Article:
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Very often you hear people preface what they're about to say with I tell you what. Or is it I'll tell you what?

Is it correct to say a straight I tell you what as that interjection, or do you have to mark the "L" sound at least implicitly meaning that the correct version is I'll tell you what?

This is for American English only

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    Context needed.
    – Hot Licks
    Commented Nov 4, 2021 at 1:49

2 Answers 2

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"I'll tell you what" is correct term because the speaker is indicating what they will do ("I'll" is short for "I will"), which is to "tell you what." However, some people skip the " 'll," so you are likely to hear both, but "I'll" is the correct one.

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    – Community Bot
    Commented Nov 3, 2021 at 23:49
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    @YosefBaskin - I expect “I’ll tell you what” to be followed by what. “I’ll tell you what- it’s colder out there than I thought it would be.”
    – Jim
    Commented Nov 4, 2021 at 0:35
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There's no standard/"correct" version of this phrase. The phrase is informal, and both versions are used linguistically. The "I" is also often dropped: "Tell you what, you can have a cookie if you finish your broccoli."

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  • If we want to ignore grammar, then you would be correct that there is no "standard" way to say it. However, if we want to be grammatically correct, then the correct way to say it is "I'll tell you what" or "I will tell you what."
    – Taf04k
    Commented Nov 4, 2021 at 11:06
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    @Taf04k: If you're trying to be proper, "I'll tell you what" doesn't even make sense. The "what" is unnecessary--perhaps "I'll tell you this" would be proper--but it's an idiomatic phrase and it is informal, so however it is used by real people is grammatical. There is definitely not a standard way to say this phrase, which is why the OP asked the question in the first place.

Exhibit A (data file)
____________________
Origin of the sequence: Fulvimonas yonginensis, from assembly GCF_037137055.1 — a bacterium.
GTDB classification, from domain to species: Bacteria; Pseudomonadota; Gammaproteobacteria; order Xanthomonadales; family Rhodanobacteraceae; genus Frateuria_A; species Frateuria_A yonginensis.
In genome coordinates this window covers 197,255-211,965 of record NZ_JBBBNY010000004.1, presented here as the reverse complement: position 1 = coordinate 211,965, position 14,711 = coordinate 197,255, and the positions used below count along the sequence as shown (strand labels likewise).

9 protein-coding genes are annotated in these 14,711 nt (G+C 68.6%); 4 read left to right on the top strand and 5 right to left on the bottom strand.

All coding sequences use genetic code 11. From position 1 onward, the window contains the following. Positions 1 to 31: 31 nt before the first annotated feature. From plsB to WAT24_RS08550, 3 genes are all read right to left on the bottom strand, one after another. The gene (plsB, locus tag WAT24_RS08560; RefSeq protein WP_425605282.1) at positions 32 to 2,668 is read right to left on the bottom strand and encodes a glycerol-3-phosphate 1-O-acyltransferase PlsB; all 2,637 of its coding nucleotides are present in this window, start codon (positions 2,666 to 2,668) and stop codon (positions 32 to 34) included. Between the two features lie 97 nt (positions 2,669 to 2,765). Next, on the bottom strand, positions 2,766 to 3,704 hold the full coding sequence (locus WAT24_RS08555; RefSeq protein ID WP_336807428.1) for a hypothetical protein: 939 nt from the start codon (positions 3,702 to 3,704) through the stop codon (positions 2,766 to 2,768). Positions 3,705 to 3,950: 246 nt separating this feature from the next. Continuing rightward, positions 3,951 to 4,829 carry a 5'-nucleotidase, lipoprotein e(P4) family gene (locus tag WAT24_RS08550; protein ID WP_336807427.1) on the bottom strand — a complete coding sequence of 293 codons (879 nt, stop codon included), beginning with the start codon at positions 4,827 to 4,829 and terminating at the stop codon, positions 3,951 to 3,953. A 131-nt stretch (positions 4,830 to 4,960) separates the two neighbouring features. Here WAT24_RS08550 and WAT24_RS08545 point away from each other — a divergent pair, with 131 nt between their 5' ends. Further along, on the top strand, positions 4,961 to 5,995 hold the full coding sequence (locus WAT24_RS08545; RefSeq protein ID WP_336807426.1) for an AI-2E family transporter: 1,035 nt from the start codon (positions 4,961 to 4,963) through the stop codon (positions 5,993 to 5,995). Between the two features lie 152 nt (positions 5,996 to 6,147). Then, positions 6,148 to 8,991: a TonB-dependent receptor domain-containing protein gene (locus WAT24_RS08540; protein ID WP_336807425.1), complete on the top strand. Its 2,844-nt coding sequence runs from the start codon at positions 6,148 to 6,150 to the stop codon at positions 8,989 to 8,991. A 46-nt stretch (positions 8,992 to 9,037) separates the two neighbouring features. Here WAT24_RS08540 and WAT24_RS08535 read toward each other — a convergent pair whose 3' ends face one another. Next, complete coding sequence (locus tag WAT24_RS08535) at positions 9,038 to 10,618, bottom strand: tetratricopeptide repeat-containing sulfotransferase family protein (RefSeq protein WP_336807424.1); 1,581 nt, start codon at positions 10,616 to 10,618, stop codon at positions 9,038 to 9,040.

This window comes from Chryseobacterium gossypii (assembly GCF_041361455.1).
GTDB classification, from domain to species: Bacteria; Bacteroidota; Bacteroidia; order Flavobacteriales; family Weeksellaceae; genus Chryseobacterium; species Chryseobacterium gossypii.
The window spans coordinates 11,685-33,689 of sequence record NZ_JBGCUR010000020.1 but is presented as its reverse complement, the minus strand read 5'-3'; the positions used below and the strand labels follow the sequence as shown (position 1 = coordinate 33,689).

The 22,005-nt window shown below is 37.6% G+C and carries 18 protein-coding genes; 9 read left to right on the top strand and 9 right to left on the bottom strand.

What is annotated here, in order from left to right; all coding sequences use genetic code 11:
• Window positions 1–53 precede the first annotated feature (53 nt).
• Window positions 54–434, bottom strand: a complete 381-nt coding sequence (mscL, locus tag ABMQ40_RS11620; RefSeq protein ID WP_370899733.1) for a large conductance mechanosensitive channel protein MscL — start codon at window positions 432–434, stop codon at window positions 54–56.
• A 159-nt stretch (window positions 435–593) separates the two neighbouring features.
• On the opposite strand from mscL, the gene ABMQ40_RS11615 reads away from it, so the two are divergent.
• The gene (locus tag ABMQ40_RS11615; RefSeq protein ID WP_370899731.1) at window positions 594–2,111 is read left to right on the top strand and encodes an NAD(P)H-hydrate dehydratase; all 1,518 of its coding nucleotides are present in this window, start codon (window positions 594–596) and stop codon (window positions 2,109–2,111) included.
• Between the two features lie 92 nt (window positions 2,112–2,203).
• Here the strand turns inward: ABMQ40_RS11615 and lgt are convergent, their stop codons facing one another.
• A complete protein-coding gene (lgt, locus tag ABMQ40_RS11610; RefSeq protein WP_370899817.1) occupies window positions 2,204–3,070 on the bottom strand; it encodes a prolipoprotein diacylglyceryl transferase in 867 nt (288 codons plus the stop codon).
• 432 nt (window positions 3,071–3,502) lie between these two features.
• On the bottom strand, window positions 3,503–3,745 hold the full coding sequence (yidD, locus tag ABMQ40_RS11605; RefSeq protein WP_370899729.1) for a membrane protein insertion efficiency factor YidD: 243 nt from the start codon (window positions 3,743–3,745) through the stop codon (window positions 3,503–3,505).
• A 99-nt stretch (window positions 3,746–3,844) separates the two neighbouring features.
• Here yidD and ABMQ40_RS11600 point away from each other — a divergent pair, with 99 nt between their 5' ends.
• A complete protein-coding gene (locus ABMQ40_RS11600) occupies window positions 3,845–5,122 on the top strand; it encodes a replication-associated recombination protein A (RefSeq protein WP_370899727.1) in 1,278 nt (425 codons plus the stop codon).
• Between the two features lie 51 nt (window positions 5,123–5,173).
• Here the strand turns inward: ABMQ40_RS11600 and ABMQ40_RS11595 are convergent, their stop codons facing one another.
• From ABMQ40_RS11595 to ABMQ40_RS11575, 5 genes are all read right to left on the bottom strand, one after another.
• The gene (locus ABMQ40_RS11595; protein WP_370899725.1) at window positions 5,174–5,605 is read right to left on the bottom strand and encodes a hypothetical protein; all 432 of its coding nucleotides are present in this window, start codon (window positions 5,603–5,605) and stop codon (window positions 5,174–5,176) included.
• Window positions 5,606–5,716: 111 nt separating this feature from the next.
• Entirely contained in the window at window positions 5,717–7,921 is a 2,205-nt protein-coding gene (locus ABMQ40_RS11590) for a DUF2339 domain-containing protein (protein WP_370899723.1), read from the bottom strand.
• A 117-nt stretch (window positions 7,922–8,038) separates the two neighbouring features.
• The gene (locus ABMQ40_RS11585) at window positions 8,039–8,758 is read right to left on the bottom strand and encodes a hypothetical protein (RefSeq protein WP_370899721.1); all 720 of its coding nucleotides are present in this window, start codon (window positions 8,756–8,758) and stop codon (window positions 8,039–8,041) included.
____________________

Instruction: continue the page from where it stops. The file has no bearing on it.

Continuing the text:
– user437833
    Commented Nov 5, 2021 at 14:31
  • @Taf04k: Also, feel free to provide evidence that "I tell you" is "ungrammatical." It's the simple present tense. That's grammar.
    – user437833
    Commented Nov 5, 2021 at 14:37
  • I see "being proper" and "being grammatically correct" as two separate things. While you need to be grammatically correct to be proper, you don't have to be proper if you want to be grammatically correct. You are correct that if we wanted to speak properly or formally, we wouldn't use this phrase. OP also asked which one is correct.
    – Taf04k
    Commented Nov 5, 2021 at 14:43
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    Yes, the distinction between the two is important, which is why I made it. As stated in my OP, there is no "correct" version of this phrase. The "proper" version may be "I will tell you this:" But it likely didn't originate there.
    – user437833
    Commented Nov 5, 2021 at 14:52

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